Martin Luther King’s Economic Priorities

Krugman vs. Kotkin on whether King would push for income equality or economic growth

Martin Luther King delivering his "I Have a Dream" speech in Washington in 1963. (Photo: AP) Martin Luther King delivering his "I Have a Dream" speech in Washington in 1963. (Photo: AP)

If Martin Luther King were alive today, what would he have to say about today’s dominant issue–the weak economy?

While King’s legacy is based primarily on his successful efforts to secure voting rights for blacks and to desegregate schools and public facilities, his campaign to alleviate poverty in the last year of his life ended abruptly with his April 1968 assassination.

While King’s economic policy preferences are therefore poorly understood, thought leaders Paul Krugman and Joel Kotkin marked Martin Luther King Day with columns in the New York Times and Forbes, respectively, speculating on what King’s agenda would be today.

Paul Krugman“If King could see America now, I believe that he would be disappointed,” writes Krugman (left), who won the Nobel Prize in economics. Though we have made racial progress–as evidenced by America’s black president and diverse Cabinet, Krugman asserts that we have become a nation that judges people “by the size of their paychecks.” And the dimensions of that paycheck line up, he argues, “with the size of your father’s paycheck.”

Krugman cites economic research showing that America enjoys less intergenerational economic mobility than other wealthy nations, meaning that “the chances that someone born into a low-income family will end up with high income, or vice versa, are significantly lower here than in Canada or Europe.” Krugman blames this mobility gap on high income inequality, and says that “King… would surely have considered soaring inequality an evil to be opposed.”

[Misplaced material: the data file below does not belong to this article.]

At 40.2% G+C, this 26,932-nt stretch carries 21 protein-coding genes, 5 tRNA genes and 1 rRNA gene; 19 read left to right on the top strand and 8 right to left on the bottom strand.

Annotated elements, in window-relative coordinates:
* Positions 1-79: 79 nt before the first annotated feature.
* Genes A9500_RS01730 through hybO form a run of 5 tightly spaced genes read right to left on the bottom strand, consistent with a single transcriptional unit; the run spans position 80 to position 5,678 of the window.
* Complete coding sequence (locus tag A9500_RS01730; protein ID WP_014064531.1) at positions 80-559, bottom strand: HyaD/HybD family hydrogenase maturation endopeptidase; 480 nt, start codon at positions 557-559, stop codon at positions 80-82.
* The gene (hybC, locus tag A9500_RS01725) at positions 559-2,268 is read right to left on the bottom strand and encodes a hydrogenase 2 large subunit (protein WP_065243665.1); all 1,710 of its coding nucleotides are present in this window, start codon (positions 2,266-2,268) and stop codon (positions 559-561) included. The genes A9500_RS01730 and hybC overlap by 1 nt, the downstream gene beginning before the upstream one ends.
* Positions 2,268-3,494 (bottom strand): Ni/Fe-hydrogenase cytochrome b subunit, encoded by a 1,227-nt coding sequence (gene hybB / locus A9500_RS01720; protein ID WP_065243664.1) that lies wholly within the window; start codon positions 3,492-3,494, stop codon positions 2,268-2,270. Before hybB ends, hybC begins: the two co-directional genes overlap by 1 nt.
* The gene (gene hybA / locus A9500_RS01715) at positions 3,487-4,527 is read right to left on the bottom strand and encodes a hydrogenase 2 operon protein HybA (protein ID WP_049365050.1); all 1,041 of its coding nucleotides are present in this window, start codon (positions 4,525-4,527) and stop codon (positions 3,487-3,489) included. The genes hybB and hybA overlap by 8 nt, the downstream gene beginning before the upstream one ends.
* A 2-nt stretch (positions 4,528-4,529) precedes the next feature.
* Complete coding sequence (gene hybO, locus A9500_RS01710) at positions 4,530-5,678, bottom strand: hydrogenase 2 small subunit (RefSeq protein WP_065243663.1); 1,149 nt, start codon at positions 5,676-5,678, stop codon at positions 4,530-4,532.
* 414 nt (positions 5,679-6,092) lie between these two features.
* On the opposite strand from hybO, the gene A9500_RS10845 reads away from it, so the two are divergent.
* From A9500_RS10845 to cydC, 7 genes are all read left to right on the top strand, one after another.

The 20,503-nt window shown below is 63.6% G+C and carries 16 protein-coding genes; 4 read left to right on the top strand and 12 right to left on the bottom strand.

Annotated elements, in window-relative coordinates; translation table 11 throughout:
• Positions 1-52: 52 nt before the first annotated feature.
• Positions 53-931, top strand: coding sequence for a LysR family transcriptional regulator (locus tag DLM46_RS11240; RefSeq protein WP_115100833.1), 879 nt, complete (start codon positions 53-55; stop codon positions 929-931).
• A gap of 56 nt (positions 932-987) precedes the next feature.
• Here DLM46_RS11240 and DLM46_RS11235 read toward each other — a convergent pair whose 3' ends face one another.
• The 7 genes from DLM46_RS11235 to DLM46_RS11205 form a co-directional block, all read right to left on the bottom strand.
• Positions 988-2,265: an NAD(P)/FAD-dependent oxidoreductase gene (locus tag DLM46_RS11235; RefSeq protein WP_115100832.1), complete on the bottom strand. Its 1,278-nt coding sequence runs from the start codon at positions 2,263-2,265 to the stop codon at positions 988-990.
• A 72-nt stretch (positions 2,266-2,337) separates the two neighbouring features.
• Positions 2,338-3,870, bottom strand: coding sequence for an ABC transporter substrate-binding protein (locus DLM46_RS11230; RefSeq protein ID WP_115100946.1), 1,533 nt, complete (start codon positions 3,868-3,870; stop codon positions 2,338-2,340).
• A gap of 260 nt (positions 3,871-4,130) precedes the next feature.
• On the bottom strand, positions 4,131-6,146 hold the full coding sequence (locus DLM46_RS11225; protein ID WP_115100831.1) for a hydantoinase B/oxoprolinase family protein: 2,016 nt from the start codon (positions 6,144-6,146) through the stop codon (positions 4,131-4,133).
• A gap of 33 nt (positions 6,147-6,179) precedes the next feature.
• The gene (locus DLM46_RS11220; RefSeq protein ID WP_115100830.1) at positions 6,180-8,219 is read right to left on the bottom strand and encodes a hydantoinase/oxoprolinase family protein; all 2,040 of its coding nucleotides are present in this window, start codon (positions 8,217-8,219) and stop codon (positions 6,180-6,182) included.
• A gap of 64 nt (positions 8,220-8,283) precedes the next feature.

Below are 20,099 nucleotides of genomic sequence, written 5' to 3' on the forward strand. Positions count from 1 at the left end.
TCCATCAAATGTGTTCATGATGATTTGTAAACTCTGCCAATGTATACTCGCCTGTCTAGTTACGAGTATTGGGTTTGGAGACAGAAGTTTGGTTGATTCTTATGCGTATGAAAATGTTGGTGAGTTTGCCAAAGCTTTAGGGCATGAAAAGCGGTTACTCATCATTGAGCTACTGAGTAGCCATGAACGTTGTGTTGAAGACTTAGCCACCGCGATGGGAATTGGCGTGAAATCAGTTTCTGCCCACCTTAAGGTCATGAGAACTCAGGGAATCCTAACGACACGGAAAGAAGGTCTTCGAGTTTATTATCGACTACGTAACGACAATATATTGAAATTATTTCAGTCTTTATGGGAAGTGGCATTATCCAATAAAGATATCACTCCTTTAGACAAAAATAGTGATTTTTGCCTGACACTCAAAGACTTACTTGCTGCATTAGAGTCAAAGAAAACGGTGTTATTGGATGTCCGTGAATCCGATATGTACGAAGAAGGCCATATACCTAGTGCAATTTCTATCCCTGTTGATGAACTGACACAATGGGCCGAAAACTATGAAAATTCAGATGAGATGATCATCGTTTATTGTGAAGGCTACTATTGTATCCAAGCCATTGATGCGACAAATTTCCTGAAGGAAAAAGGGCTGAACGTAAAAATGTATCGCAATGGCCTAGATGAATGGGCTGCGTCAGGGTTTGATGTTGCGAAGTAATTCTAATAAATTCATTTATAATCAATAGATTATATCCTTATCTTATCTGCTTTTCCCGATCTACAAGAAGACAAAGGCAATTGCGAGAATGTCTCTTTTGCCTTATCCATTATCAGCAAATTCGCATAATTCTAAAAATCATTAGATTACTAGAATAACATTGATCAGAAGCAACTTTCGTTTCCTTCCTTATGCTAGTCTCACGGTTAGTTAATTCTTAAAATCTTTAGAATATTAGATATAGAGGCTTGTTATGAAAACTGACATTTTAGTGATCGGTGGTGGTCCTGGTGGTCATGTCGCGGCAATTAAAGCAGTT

Joel Kotkin, whose books and research have focused on urban development and demographic, social and economic trends, like Krugman says that King “would surely be disheartened at the economic situation among African-Americans and other racial minorities.” But Kotkin then suggests policies to ameliorate the lot of unemployed blacks (among whom joblessness has reached 21% despite their 12% share of the population) that are very much at odds with the liberal progressivism for which the Times columnist is known.

Joel KotkinKotkin (left) argues that “the Obama administration could help ameliorate some of the pain minorities are feeling in the jobs sector, but its focus on white-collar information jobs, academia and the green economy has done little to help this already underserved community.” He writes that administration policies have favored “the largely white information economy” and places “like Silicon Valley,” and adds:

“An emphasis on green industries and strong across-the-board regulation often works against traditional industries like heavy manufacturing, warehousing and fossil fuel development that historically have employed many minorities. Opposing development of new petrochemical plants and such things as the XL Pipeline–opposed by many greens and their allies in the Obama administration–could reduce new opportunities for minority workers, many of them unionized, particularly in the heavily African-American, and increasingly Latino, Gulf region.

Kotkin concludes that achieving King’s dream requires “a hard focus on economic growth and opportunity” that is not currently in favor in progressive circles.

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